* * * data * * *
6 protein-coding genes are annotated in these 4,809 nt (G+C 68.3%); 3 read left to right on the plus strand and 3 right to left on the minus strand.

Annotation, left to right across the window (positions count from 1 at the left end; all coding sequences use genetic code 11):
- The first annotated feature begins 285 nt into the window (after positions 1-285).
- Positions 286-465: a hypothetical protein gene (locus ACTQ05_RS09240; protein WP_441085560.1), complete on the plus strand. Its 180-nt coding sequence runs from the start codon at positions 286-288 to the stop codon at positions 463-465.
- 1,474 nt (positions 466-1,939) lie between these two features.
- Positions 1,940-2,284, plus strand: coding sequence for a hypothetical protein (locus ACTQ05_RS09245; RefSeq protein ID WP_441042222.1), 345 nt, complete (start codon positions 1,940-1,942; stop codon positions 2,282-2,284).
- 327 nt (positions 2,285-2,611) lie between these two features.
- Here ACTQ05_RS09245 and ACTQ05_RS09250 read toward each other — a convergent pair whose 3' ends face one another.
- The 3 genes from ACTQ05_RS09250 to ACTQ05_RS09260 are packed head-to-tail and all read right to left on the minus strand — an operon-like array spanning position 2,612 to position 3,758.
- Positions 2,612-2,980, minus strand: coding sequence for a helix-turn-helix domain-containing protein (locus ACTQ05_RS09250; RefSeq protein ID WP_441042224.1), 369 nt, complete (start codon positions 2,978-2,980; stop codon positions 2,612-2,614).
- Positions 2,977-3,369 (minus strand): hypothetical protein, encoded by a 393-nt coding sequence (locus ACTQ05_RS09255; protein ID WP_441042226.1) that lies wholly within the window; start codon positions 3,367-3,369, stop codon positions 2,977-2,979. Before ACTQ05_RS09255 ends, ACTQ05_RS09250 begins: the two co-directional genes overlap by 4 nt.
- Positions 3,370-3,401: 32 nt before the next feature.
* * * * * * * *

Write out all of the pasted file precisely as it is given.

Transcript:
6 protein-coding genes are annotated in these 4,809 nt (G+C 68.3%); 3 read left to right on the plus strand and 3 right to left on the minus strand.

Annotation, left to right across the window (positions count from 1 at the left end; all coding sequences use genetic code 11):
- The first annotated feature begins 285 nt into the window (after positions 1-285).
- Positions 286-465: a hypothetical protein gene (locus ACTQ05_RS09240; protein WP_441085560.1), complete on the plus strand. Its 180-nt coding sequence runs from the start codon at positions 286-288 to the stop codon at positions 463-465.
- 1,474 nt (positions 466-1,939) lie between these two features.
- Positions 1,940-2,284, plus strand: coding sequence for a hypothetical protein (locus ACTQ05_RS09245; RefSeq protein ID WP_441042222.1), 345 nt, complete (start codon positions 1,940-1,942; stop codon positions 2,282-2,284).
- 327 nt (positions 2,285-2,611) lie between these two features.
- Here ACTQ05_RS09245 and ACTQ05_RS09250 read toward each other — a convergent pair whose 3' ends face one another.
- The 3 genes from ACTQ05_RS09250 to ACTQ05_RS09260 are packed head-to-tail and all read right to left on the minus strand — an operon-like array spanning position 2,612 to position 3,758.
- Positions 2,612-2,980, minus strand: coding sequence for a helix-turn-helix domain-containing protein (locus ACTQ05_RS09250; RefSeq protein ID WP_441042224.1), 369 nt, complete (start codon positions 2,978-2,980; stop codon positions 2,612-2,614).
- Positions 2,977-3,369 (minus strand): hypothetical protein, encoded by a 393-nt coding sequence (locus ACTQ05_RS09255; protein ID WP_441042226.1) that lies wholly within the window; start codon positions 3,367-3,369, stop codon positions 2,977-2,979. Before ACTQ05_RS09255 ends, ACTQ05_RS09250 begins: the two co-directional genes overlap by 4 nt.
- Positions 3,370-3,401: 32 nt before the next feature.